Monks drew the little packet from his breast, where he had hurriedly thrust it; and tying it to a leaden weight, which had formed a part of some pulley, and was lying on the floor, dropped it into the stream. It fell straight, and true as a die; clove the water with a scarcely audible splash; and was gone.
The three looking into each other's faces, seemed to breathe more freely.
[Chapter 38, "Containing an Account of what Passed between Mr. and Mrs. Bumble, and Mr. Monks, at their Nocturnal Interview," 288]
Furniss's notion of having the diabolical Monks gain possession of and destroy the scant evidence of Oliver's true origins (including a locket that would confirm the wealthy Edwin Leeford as his father) is derived both from the original serial illustration by George Cruikshank in the August 1838 number of Bentley's Miscellanyand from the frontispiece The Evidence Destroyed by JamesMahoney for the 1871 volume in the Household Edition.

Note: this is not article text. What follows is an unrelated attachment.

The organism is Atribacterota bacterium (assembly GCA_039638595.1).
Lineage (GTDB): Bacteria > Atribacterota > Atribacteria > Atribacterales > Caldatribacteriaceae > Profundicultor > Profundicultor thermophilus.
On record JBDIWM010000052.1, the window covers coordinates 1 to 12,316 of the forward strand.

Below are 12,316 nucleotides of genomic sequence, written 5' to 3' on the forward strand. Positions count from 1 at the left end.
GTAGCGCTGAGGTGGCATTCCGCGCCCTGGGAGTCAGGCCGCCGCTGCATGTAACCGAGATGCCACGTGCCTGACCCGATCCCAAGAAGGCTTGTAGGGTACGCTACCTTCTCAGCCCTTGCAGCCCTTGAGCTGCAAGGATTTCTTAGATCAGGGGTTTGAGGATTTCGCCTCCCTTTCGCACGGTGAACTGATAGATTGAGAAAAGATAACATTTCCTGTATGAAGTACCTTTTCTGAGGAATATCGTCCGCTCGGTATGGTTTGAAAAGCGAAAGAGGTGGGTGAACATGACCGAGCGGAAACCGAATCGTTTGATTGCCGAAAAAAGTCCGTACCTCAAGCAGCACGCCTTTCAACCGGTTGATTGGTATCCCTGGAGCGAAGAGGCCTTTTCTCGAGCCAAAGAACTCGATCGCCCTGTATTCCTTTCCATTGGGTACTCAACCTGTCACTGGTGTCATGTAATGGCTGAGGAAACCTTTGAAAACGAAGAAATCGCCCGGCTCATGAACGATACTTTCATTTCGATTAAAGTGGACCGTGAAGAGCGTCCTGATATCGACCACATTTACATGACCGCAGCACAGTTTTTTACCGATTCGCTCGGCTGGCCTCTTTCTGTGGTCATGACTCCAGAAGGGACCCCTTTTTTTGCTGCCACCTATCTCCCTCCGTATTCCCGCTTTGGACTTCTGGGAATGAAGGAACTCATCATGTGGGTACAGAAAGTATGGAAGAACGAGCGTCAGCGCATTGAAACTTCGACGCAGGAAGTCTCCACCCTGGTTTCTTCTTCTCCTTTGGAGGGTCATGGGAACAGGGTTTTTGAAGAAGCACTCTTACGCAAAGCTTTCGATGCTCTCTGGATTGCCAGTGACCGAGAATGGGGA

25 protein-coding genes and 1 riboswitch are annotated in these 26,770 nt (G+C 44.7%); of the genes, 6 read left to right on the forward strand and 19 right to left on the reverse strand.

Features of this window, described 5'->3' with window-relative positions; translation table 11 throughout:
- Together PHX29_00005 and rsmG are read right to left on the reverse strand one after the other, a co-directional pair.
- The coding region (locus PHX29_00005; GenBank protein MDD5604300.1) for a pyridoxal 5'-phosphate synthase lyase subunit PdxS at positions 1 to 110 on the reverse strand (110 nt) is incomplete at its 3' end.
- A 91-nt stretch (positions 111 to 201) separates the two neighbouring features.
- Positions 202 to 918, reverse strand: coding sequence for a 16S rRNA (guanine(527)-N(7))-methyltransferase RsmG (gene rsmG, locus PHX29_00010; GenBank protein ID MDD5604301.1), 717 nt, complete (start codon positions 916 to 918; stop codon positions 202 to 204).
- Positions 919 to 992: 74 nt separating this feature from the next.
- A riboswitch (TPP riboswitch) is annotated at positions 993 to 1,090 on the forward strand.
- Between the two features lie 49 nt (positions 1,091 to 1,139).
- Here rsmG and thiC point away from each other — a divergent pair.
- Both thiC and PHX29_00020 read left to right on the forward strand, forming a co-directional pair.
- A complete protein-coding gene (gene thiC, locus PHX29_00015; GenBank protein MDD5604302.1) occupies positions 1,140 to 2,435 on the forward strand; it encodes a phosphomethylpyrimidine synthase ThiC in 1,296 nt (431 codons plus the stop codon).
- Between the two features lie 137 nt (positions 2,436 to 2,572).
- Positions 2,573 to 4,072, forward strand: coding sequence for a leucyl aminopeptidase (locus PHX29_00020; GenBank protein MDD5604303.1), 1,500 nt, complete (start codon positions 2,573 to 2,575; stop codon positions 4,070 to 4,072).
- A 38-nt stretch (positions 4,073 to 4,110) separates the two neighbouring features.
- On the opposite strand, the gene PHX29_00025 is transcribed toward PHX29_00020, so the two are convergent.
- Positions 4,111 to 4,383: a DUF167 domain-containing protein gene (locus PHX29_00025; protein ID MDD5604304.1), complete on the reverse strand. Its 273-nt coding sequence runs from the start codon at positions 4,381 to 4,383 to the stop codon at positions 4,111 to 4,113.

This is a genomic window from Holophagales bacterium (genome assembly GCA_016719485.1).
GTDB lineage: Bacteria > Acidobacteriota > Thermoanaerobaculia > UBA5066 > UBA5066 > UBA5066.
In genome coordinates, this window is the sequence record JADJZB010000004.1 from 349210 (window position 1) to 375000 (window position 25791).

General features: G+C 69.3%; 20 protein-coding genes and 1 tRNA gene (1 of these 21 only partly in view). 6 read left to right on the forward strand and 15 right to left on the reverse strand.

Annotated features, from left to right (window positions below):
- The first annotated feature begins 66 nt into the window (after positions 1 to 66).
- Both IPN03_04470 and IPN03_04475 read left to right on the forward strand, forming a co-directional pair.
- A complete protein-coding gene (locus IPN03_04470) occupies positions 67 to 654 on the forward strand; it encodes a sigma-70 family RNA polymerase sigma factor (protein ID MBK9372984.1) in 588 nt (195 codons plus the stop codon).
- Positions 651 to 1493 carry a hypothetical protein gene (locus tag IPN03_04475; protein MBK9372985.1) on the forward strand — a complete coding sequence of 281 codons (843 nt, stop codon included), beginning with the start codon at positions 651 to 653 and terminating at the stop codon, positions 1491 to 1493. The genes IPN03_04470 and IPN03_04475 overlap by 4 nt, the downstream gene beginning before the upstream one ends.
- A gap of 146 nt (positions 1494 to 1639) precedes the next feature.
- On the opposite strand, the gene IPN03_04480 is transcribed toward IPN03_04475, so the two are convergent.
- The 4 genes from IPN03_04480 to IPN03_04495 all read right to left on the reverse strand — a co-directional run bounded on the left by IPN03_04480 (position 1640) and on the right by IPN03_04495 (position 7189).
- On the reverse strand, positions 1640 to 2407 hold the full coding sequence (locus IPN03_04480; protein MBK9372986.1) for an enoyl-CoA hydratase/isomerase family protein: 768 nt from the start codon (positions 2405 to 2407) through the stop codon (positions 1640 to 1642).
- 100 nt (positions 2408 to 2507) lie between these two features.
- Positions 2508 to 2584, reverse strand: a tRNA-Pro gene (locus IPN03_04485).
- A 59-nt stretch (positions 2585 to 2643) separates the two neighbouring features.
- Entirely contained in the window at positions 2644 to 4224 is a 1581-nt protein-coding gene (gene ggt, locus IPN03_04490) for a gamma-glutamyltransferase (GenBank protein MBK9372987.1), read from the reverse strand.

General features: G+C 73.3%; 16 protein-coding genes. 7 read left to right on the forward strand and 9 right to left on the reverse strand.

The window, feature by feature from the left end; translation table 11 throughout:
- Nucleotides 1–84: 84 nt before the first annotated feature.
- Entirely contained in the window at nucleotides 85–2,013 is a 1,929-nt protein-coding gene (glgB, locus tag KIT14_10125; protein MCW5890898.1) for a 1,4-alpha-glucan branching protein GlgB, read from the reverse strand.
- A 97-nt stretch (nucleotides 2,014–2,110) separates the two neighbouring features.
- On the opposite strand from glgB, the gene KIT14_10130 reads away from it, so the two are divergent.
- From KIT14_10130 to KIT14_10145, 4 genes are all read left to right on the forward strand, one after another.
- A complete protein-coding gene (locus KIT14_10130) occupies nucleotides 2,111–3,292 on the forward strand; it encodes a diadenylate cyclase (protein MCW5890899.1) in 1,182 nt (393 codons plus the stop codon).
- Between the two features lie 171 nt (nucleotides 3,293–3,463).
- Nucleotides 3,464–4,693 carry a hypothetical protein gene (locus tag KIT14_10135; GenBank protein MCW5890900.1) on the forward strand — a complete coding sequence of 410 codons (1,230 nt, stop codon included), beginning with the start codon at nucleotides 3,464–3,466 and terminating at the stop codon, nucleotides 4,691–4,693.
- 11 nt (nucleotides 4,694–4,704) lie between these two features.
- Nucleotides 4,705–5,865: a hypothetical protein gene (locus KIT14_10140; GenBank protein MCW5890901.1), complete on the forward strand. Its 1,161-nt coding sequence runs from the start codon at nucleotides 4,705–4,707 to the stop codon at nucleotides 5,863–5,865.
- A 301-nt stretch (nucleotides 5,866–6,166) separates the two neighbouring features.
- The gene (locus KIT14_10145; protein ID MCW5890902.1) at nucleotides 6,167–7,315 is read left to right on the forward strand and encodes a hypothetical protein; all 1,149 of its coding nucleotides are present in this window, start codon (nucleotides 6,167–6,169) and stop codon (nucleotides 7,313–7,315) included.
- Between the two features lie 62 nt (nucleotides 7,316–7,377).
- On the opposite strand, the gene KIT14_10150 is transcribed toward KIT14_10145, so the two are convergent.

For the third volume of the 1910 Charles Dickens Library Edition, Harry Furniss's rendering of the scene (still derived from Cruikshank, but incorporating the Mahoney characterisation of Monks as dark, menacing, commanding, yet obscure) heightens its drama by the sharpened contrast of the black-and-white shading, the terror on the faces of the Bumbles, and the emphatic gesture of Monks, whose facial expression the viewer cannot apprehend. That Furniss gave the figure of Monks holding the lantern a place of prominence (the lower left-hand corner) in Characters in the Story suggests that Furniss felt this was a pivotal moment in the narrative, even if he felt it necessary to depict Monks with his signature hat on in both the vignette and the full-page lithograph, which we encounter immediately after Dickens's economical but telling description in the text.